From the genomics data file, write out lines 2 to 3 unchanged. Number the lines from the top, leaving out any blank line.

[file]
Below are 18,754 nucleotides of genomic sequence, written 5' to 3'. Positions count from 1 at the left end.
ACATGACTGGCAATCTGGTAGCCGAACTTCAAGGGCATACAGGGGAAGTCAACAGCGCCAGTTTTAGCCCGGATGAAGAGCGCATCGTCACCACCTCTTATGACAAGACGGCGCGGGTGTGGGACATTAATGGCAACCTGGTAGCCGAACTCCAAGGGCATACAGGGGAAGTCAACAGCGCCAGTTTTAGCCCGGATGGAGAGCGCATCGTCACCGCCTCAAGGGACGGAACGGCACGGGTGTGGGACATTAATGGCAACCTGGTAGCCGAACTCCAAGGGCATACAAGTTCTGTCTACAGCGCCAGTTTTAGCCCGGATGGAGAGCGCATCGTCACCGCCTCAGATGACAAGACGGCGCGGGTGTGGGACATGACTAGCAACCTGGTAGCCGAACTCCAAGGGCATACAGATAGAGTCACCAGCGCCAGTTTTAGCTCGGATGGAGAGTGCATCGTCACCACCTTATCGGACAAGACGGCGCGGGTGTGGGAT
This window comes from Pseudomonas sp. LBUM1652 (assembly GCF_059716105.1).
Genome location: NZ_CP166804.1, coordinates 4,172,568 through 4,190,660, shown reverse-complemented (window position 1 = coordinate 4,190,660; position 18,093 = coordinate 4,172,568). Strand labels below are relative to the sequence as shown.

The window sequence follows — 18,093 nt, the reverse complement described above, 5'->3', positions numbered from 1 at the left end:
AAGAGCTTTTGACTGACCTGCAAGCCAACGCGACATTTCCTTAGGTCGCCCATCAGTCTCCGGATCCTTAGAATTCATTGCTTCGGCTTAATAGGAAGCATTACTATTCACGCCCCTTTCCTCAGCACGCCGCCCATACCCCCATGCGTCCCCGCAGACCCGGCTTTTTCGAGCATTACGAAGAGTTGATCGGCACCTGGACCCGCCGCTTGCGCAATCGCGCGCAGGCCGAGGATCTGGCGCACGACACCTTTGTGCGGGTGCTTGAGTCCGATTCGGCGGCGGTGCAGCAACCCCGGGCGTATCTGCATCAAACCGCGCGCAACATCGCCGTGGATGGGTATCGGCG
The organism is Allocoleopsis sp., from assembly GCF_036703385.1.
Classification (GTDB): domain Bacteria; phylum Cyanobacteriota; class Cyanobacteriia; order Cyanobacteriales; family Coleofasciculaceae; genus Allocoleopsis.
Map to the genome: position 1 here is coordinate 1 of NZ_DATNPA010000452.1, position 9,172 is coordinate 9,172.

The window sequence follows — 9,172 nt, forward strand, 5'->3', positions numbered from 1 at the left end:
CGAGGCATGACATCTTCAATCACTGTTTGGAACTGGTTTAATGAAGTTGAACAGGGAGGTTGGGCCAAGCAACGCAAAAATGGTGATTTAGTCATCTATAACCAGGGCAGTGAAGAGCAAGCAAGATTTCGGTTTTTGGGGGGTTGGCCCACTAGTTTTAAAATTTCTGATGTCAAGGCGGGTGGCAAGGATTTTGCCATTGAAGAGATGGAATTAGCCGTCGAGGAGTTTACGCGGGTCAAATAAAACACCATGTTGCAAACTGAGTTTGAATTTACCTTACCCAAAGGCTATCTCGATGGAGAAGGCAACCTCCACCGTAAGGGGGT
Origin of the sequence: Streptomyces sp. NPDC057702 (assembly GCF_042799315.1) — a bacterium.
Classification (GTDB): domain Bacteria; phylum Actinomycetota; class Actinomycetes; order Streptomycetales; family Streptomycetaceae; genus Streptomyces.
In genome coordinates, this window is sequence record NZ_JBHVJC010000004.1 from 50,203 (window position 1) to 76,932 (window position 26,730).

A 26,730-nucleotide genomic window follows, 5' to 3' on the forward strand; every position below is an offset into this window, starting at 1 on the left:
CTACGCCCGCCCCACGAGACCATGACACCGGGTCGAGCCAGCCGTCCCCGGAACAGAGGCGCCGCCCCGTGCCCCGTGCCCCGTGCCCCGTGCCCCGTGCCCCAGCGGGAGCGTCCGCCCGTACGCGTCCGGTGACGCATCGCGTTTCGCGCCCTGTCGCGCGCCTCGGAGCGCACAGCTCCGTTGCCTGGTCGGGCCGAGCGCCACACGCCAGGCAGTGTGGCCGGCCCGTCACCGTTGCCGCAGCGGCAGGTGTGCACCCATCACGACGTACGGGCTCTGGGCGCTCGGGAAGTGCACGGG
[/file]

ACATGACTGGCAATCTGGTAGCCGAACTTCAAGGGCATACAGGGGAAGTCAACAGCGCCAGTTTTAGCCCGGATGAAGAGCGCATCGTCACCACCTCTTATGACAAGACGGCGCGGGTGTGGGACATTAATGGCAACCTGGTAGCCGAACTCCAAGGGCATACAGGGGAAGTCAACAGCGCCAGTTTTAGCCCGGATGGAGAGCGCATCGTCACCGCCTCAAGGGACGGAACGGCACGGGTGTGGGACATTAATGGCAACCTGGTAGCCGAACTCCAAGGGCATACAAGTTCTGTCTACAGCGCCAGTTTTAGCCCGGATGGAGAGCGCATCGTCACCGCCTCAGATGACAAGACGGCGCGGGTGTGGGACATGACTAGCAACCTGGTAGCCGAACTCCAAGGGCATACAGATAGAGTCACCAGCGCCAGTTTTAGCTCGGATGGAGAGTGCATCGTCACCACCTTATCGGACAAGACGGCGCGGGTGTGGGAT
This window comes from Pseudomonas sp. LBUM1652 (assembly GCF_059716105.1).